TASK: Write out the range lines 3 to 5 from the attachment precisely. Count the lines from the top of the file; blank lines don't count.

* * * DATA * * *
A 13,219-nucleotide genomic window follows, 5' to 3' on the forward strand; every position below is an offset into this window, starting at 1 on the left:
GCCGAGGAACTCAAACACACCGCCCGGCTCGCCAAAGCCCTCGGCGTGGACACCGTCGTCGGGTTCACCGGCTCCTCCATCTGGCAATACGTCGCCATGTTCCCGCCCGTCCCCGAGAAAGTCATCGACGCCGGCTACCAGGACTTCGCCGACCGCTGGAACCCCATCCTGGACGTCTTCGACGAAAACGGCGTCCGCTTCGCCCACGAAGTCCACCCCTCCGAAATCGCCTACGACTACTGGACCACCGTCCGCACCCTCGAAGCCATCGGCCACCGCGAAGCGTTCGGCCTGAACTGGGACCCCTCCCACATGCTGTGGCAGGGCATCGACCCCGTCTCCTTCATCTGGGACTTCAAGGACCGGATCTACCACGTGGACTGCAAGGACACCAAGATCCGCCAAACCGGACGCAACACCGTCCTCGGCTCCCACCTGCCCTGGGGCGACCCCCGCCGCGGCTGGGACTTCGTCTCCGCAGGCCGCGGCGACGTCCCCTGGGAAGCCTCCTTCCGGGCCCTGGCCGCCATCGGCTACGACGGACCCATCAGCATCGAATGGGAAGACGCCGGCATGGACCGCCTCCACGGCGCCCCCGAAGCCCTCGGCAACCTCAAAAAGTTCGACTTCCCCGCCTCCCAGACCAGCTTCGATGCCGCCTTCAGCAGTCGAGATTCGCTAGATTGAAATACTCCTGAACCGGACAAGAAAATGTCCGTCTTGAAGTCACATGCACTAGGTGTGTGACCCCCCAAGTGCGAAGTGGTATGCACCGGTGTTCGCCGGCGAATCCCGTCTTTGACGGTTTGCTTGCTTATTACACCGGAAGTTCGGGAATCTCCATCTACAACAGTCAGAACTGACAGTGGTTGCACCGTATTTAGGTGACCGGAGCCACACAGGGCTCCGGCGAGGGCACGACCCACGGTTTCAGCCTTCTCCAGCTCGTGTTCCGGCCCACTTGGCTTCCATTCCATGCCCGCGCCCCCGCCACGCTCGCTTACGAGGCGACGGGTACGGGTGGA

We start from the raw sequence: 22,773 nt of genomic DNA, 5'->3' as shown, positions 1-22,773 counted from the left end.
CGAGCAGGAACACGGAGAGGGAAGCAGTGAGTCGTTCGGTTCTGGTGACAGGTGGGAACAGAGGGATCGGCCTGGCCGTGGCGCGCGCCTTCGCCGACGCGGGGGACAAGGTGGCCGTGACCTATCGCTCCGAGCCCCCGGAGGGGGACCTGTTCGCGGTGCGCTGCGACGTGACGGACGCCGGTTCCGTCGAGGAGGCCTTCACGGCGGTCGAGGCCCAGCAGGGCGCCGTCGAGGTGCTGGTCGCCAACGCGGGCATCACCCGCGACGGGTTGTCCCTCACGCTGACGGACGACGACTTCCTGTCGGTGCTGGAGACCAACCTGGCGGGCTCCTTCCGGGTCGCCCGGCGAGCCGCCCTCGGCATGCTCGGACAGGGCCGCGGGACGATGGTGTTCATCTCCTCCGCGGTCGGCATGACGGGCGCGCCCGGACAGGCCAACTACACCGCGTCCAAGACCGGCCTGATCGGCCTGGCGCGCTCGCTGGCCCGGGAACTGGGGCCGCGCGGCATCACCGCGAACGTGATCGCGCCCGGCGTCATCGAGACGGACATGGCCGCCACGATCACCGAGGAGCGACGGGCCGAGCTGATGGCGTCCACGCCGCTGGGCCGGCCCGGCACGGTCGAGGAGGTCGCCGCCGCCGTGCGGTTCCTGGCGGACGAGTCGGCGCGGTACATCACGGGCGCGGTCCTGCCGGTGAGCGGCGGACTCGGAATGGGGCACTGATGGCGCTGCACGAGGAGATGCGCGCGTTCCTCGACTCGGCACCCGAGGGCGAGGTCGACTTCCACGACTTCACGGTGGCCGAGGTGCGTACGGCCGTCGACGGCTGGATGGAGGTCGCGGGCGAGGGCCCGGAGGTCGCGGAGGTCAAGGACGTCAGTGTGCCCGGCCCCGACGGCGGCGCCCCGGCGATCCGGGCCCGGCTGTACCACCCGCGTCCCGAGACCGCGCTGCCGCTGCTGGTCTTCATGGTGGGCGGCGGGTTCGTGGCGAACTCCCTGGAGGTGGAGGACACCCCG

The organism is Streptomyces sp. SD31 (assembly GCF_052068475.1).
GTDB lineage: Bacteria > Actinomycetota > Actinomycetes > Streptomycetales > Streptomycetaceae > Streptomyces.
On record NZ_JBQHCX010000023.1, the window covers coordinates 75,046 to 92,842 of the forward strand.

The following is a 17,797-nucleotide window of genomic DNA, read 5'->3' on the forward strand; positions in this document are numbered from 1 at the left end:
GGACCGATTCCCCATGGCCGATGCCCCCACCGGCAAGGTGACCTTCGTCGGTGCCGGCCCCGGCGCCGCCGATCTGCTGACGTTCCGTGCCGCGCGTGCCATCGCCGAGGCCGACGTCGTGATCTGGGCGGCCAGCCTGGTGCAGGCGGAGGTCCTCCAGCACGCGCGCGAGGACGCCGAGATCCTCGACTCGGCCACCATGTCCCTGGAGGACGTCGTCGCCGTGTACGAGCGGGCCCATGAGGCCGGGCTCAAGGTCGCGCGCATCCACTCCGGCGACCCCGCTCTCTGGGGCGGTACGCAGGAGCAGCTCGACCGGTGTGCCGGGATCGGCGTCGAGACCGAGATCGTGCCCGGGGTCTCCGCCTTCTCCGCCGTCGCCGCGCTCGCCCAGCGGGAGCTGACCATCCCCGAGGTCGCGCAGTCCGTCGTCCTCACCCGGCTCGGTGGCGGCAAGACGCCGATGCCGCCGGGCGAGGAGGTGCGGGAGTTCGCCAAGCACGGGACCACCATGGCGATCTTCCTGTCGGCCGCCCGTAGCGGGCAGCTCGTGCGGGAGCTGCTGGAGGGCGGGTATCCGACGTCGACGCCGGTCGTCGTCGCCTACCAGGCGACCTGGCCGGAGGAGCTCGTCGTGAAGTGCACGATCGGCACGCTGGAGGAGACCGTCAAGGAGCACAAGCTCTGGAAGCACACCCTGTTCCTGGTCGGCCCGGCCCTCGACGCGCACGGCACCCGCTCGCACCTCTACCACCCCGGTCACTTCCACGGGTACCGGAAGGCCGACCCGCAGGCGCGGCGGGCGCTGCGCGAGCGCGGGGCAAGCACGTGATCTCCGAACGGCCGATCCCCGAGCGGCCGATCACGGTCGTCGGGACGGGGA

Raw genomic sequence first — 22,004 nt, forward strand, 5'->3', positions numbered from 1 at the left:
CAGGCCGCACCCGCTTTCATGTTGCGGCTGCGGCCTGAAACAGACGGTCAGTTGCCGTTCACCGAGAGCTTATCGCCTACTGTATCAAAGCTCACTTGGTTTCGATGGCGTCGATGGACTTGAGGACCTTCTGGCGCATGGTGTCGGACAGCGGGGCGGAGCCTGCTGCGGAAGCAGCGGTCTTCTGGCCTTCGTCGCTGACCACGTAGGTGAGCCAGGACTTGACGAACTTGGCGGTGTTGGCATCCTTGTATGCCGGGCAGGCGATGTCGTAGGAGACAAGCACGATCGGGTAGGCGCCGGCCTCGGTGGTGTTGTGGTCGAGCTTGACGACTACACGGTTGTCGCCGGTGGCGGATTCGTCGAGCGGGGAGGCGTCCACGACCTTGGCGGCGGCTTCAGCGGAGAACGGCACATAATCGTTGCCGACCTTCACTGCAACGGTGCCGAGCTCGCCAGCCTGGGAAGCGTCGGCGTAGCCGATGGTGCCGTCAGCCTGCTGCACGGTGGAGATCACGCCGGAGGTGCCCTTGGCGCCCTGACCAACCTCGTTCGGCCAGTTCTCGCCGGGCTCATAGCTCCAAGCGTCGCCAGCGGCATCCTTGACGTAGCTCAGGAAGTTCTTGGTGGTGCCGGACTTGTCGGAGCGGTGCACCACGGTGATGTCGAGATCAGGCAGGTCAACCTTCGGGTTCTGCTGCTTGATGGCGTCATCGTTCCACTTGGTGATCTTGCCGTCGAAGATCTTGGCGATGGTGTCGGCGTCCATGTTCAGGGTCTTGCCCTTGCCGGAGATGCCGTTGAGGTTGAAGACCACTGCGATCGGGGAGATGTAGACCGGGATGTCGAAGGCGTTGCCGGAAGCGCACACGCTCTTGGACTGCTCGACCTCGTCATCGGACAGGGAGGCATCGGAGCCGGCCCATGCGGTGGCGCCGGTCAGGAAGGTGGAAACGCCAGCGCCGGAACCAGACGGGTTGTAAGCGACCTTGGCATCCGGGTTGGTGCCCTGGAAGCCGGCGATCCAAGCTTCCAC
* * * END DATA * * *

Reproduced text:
We start from the raw sequence: 22,773 nt of genomic DNA, 5'->3' as shown, positions 1-22,773 counted from the left end.
CGAGCAGGAACACGGAGAGGGAAGCAGTGAGTCGTTCGGTTCTGGTGACAGGTGGGAACAGAGGGATCGGCCTGGCCGTGGCGCGCGCCTTCGCCGACGCGGGGGACAAGGTGGCCGTGACCTATCGCTCCGAGCCCCCGGAGGGGGACCTGTTCGCGGTGCGCTGCGACGTGACGGACGCCGGTTCCGTCGAGGAGGCCTTCACGGCGGTCGAGGCCCAGCAGGGCGCCGTCGAGGTGCTGGTCGCCAACGCGGGCATCACCCGCGACGGGTTGTCCCTCACGCTGACGGACGACGACTTCCTGTCGGTGCTGGAGACCAACCTGGCGGGCTCCTTCCGGGTCGCCCGGCGAGCCGCCCTCGGCATGCTCGGACAGGGCCGCGGGACGATGGTGTTCATCTCCTCCGCGGTCGGCATGACGGGCGCGCCCGGACAGGCCAACTACACCGCGTCCAAGACCGGCCTGATCGGCCTGGCGCGCTCGCTGGCCCGGGAACTGGGGCCGCGCGGCATCACCGCGAACGTGATCGCGCCCGGCGTCATCGAGACGGACATGGCCGCCACGATCACCGAGGAGCGACGGGCCGAGCTGATGGCGTCCACGCCGCTGGGCCGGCCCGGCACGGTCGAGGAGGTCGCCGCCGCCGTGCGGTTCCTGGCGGACGAGTCGGCGCGGTACATCACGGGCGCGGTCCTGCCGGTGAGCGGCGGACTCGGAATGGGGCACTGATGGCGCTGCACGAGGAGATGCGCGCGTTCCTCGACTCGGCACCCGAGGGCGAGGTCGACTTCCACGACTTCACGGTGGCCGAGGTGCGTACGGCCGTCGACGGCTGGATGGAGGTCGCGGGCGAGGGCCCGGAGGTCGCGGAGGTCAAGGACGTCAGTGTGCCCGGCCCCGACGGCGGCGCCCCGGCGATCCGGGCCCGGCTGTACCACCCGCGTCCCGAGACCGCGCTGCCGCTGCTGGTCTTCATGGTGGGCGGCGGGTTCGTGGCGAACTCCCTGGAGGTGGAGGACACCCCG

The organism is Streptomyces sp. SD31 (assembly GCF_052068475.1).